The American Trucking Associations on Wednesday, May 5, announced its strong support for the Commodity Markets Oversight Coalition’s call for legislative reform of derivatives markets to strengthen oversight, transparency and stability, and limit the role of financial speculation in regulated, over-the-counter and offshore markets.
The coalition on Tuesday, May 4, sent a letter to Senate Majority Leader Harry Reid (D-Nev.) and Minority Leader Mitch McConnell (R-Ky.) urging the senators to “enact responsible legislation that will protect legitimate commercial hedgers and consumers from excessive speculation and systemic risk, not create new loopholes for financial interests.” The coalition also voiced support for the “Wall Street Transparency and Accountability Act,” which was reported out of the Senate Agriculture Committee. CMOC applauded Sens. Blanche Lincoln (D-Ark.) and Chris Dodd (D-Conn.) for work on the derivatives reforms that will be considered on the Senate floor as part of a broader financial reform package.
In the letter, CMOC members said they are “especially supportive of the narrow exemption from mandatory clearing requirements for legitimate commercial end-users that use derivatives to manage risks associated with their businesses.” CMOC told Reid and McConnell that “financial entities, including hedge funds, investment banks and insurance companies, have begun to use commodity derivative contracts to hedge the risk of a declining dollar or rising interest rates. While these financial entities have a legitimate interest in hedging their risk, they are not producers, distributors or end-users of physical commodities.”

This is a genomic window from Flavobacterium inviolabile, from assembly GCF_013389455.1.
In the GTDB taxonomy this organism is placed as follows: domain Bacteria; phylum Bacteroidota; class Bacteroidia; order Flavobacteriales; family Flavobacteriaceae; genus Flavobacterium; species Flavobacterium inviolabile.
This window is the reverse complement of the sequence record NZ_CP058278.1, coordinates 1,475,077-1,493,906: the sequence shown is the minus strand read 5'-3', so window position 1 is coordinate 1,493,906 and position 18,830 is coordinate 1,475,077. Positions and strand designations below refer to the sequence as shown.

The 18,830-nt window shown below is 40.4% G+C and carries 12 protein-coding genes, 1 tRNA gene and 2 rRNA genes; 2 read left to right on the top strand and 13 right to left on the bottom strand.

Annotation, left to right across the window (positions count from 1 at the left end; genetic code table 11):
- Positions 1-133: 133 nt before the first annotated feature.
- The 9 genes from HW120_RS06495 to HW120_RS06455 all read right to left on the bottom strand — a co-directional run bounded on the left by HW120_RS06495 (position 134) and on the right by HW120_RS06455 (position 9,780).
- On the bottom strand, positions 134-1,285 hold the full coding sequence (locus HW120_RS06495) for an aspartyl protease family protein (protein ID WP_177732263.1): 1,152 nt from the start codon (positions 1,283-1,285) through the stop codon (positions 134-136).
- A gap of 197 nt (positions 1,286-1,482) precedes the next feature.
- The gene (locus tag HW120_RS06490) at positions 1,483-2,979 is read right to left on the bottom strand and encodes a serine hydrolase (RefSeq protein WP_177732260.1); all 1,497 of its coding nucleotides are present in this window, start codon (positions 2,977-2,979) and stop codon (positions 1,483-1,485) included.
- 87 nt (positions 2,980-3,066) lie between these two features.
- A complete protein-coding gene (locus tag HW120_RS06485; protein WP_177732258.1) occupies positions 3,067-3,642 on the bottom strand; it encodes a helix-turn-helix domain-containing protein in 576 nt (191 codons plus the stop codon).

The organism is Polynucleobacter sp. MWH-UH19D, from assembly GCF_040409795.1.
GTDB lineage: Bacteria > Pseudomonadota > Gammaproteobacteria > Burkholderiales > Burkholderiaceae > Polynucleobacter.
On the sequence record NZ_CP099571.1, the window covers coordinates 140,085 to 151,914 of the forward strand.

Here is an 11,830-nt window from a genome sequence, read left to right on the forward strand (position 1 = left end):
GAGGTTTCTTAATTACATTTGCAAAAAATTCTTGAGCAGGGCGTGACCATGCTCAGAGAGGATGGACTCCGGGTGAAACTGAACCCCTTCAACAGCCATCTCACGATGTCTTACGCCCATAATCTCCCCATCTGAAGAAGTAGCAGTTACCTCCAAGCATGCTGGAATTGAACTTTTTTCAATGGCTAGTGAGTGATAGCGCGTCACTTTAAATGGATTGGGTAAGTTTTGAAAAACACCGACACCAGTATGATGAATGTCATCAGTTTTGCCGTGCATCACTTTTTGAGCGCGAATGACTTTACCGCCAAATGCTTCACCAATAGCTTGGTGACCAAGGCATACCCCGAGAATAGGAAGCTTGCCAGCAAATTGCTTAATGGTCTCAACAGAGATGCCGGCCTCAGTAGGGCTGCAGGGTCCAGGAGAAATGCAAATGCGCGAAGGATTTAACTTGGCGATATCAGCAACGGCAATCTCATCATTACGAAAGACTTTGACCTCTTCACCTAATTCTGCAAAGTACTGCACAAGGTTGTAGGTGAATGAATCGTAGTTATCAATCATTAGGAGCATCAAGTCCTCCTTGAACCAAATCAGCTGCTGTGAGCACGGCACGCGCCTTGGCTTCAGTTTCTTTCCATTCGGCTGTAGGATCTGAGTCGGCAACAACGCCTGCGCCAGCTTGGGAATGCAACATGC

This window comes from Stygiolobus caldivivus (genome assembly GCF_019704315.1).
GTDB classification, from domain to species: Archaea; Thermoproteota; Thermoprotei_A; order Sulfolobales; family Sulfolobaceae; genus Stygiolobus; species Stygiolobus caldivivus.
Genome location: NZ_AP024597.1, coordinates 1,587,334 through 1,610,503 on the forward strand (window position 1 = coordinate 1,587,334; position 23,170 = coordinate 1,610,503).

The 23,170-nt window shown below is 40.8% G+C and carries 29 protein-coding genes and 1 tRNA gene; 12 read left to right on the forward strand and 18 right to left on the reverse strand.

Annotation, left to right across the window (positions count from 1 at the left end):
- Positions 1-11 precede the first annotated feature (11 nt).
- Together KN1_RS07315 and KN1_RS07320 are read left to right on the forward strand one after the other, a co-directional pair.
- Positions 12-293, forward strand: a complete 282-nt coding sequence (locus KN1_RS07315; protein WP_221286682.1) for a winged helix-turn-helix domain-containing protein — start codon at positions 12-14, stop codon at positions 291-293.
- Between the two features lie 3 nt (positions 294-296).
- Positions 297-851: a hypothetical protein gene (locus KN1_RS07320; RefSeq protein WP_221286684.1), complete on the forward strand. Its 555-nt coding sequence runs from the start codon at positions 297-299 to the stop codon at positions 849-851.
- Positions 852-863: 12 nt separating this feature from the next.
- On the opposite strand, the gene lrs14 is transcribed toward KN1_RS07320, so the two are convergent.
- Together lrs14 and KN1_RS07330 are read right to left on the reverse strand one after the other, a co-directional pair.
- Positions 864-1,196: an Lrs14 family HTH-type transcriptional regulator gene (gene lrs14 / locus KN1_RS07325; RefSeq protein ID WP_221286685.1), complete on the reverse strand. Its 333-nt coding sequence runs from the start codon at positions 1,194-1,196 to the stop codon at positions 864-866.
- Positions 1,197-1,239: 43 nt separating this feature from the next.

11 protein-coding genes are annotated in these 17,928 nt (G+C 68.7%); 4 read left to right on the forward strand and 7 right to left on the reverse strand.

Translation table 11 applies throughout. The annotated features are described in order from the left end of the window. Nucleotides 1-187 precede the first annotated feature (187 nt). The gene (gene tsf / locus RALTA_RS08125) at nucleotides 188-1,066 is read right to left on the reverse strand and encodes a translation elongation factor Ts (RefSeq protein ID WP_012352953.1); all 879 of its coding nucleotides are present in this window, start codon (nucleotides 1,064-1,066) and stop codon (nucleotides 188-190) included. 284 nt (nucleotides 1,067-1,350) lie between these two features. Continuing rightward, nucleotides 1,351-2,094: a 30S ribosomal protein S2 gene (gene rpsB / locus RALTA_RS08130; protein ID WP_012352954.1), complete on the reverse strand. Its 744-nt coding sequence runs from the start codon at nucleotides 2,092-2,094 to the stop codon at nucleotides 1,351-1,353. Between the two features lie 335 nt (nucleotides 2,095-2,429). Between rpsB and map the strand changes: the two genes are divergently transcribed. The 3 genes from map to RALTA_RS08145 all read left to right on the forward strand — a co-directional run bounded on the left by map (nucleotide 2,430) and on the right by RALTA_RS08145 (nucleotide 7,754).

“Excessive speculation has caused dramatic increases in the price of crude oil, which harms end users, like America’s trucking industry,” says ATA Vice President Rich Moskowitz. “The Senate must resist Wall Street’s lobbying to broaden the end user exemption to entities that neither produce nor consume the physical commodities upon which the derivative contracts are based.”
CMOC opposes any expansion of exemptions in the derivatives title in such a way as to create new loopholes for financial market interests. The coalition also opposes:
• Expanding the end-user clearing exemption to financial entities or anyone other than legitimate commercial end-users utilizing derivatives markets to hedge commercial risk;
• Eliminating the category of “Major Swap Participant” and replacing it with a system of exemptions that would allow hedge funds and other financial players to exempt large portions of their derivatives portfolios;
• Lowering capital/margin requirements for financial players, including swap dealers, major swap participants and other financial entities;
• Eliminating “too-big-to-fail” prohibitions with respect to federal assistance for swap dealers and other financial participants; and
• New powers allowing the Treasury Secretary to exempt entire categories of swaps from regulation, which would undermine the authority of independent regulators like the Commodity Futures Trading Commission and the Securities and Exchange Commission.